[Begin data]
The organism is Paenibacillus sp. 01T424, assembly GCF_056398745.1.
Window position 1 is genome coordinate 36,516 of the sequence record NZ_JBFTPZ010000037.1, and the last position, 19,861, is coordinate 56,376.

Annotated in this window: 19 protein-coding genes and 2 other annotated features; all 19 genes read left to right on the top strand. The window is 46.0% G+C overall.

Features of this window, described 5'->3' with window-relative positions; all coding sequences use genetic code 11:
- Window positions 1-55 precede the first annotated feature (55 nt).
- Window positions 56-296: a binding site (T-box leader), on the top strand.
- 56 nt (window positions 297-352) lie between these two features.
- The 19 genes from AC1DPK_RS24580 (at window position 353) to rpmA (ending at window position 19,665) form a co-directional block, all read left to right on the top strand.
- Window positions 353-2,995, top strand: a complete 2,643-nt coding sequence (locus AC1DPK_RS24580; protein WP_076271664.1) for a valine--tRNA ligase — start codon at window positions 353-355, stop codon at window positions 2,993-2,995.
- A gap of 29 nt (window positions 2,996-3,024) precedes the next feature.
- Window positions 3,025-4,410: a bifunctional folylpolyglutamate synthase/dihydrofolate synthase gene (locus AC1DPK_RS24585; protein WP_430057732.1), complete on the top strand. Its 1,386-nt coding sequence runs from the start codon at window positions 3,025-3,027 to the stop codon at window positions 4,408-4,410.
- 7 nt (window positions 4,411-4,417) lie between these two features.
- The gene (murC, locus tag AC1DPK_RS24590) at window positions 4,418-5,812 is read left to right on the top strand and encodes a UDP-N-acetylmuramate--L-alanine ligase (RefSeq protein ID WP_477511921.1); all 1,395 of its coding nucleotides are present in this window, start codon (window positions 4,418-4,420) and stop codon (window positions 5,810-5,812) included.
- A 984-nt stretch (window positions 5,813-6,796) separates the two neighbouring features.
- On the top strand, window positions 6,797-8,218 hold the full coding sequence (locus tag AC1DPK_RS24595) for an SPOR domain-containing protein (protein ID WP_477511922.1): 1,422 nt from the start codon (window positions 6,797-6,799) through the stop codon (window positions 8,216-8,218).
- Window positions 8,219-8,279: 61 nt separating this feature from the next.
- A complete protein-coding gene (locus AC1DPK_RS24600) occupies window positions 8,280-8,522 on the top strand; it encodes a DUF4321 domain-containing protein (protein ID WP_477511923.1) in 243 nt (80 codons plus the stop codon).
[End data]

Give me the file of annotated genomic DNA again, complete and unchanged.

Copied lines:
The organism is Paenibacillus sp. 01T424, assembly GCF_056398745.1.
Window position 1 is genome coordinate 36,516 of the sequence record NZ_JBFTPZ010000037.1, and the last position, 19,861, is coordinate 56,376.

Annotated in this window: 19 protein-coding genes and 2 other annotated features; all 19 genes read left to right on the top strand. The window is 46.0% G+C overall.

Features of this window, described 5'->3' with window-relative positions; all coding sequences use genetic code 11:
- Window positions 1-55 precede the first annotated feature (55 nt).
- Window positions 56-296: a binding site (T-box leader), on the top strand.
- 56 nt (window positions 297-352) lie between these two features.
- The 19 genes from AC1DPK_RS24580 (at window position 353) to rpmA (ending at window position 19,665) form a co-directional block, all read left to right on the top strand.
- Window positions 353-2,995, top strand: a complete 2,643-nt coding sequence (locus AC1DPK_RS24580; protein WP_076271664.1) for a valine--tRNA ligase — start codon at window positions 353-355, stop codon at window positions 2,993-2,995.
- A gap of 29 nt (window positions 2,996-3,024) precedes the next feature.
- Window positions 3,025-4,410: a bifunctional folylpolyglutamate synthase/dihydrofolate synthase gene (locus AC1DPK_RS24585; protein WP_430057732.1), complete on the top strand. Its 1,386-nt coding sequence runs from the start codon at window positions 3,025-3,027 to the stop codon at window positions 4,408-4,410.
- 7 nt (window positions 4,411-4,417) lie between these two features.
- The gene (murC, locus tag AC1DPK_RS24590) at window positions 4,418-5,812 is read left to right on the top strand and encodes a UDP-N-acetylmuramate--L-alanine ligase (RefSeq protein ID WP_477511921.1); all 1,395 of its coding nucleotides are present in this window, start codon (window positions 4,418-4,420) and stop codon (window positions 5,810-5,812) included.
- A 984-nt stretch (window positions 5,813-6,796) separates the two neighbouring features.
- On the top strand, window positions 6,797-8,218 hold the full coding sequence (locus tag AC1DPK_RS24595) for an SPOR domain-containing protein (protein ID WP_477511922.1): 1,422 nt from the start codon (window positions 6,797-6,799) through the stop codon (window positions 8,216-8,218).
- Window positions 8,219-8,279: 61 nt separating this feature from the next.
- A complete protein-coding gene (locus AC1DPK_RS24600) occupies window positions 8,280-8,522 on the top strand; it encodes a DUF4321 domain-containing protein (protein ID WP_477511923.1) in 243 nt (80 codons plus the stop codon).